So lush, in more ways than one, if you get my drift. My cousin kept ordering that blood pudding, he was loving it. One of my older sisters is a vegetarian and she was not liking it, it was hilarious. My cousins love to pick on her silly meat issues and we all started ordering heavy on the meats just to psyche her out. It was a really great family trip, fabulous memories of a beautiful country.

Then we came home and 9/11 happened which changed everything.

AprilOrit on May 31, 2008 at 11:46 AM

The culture and identity of Europe is walking a tightrope. I hope Ireland decides to get off and go back to the platform.

Theworldisnotenough on May 31, 2008 at 11:37 AM

Can the EU kick Ireland out? Without formal ties, Ireland’s economy could be ruined by an action like that. I’ve read that Switzerland’s laws are very much in accordance with EU regulations, but don’t have a link now.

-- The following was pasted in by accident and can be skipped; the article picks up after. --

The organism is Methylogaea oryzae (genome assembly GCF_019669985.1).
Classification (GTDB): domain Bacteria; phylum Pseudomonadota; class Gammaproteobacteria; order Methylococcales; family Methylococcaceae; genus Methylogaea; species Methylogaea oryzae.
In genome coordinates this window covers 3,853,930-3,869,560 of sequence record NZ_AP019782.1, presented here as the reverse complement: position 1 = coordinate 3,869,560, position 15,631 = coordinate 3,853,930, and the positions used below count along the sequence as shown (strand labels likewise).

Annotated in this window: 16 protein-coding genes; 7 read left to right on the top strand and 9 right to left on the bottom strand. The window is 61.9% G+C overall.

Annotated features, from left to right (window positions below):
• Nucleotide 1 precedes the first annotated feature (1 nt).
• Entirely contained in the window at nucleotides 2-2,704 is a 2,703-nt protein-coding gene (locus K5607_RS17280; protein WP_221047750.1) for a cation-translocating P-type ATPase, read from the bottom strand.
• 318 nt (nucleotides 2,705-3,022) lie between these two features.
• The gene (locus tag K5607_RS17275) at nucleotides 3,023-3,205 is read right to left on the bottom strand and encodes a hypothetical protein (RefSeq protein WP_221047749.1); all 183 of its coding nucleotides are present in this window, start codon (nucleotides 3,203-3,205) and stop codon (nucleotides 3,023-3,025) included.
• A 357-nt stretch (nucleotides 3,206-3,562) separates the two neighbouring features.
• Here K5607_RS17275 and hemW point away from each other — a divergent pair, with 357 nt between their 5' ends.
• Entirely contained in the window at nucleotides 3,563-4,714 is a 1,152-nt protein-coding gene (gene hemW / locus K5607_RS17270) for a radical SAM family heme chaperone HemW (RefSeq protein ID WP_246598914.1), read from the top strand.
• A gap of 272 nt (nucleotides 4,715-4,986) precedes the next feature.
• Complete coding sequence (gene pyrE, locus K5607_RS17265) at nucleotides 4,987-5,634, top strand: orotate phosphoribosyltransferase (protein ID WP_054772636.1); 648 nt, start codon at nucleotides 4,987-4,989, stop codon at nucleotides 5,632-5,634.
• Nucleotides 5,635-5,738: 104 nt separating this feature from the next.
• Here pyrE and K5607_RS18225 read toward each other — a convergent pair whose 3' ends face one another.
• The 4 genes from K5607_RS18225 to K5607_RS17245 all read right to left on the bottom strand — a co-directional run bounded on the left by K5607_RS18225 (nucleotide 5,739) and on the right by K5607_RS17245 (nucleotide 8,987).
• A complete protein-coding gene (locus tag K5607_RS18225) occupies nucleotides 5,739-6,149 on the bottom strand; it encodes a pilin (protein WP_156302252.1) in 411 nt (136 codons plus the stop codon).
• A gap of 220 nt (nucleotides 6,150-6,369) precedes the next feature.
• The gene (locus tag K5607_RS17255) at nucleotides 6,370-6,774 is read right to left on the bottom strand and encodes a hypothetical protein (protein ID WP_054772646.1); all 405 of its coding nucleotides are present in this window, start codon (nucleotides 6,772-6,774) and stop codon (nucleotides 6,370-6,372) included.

JiangxiDad on May 31, 2008 at 11:58 AM

There is a sinister aspect to the EU Constitution that no one in the US really knows about. Or would probably even care about if they did know I suppose. When the EU Constitution went down in flames a few years back after the votes in France and the Netherlands, instead of continuing the vote the EU withdrew the constitution ostensibly to rewrite it and make it more palatable to Europeans. Well they really did not rewrite it, they change the rules no longer requiring referendums and encouraging all EU member states to treat it like a treaty (it is now officially called the Lisbon Treaty as well) and have their legislative bodies ratify it thus bypassing the general populace. And every nation but Ireland has surrendered the sovereignty of their own people without a fuss. It is most undoubtedly in Ireland’s best interest to reject this quite undemocratic process despite threats from Brussels.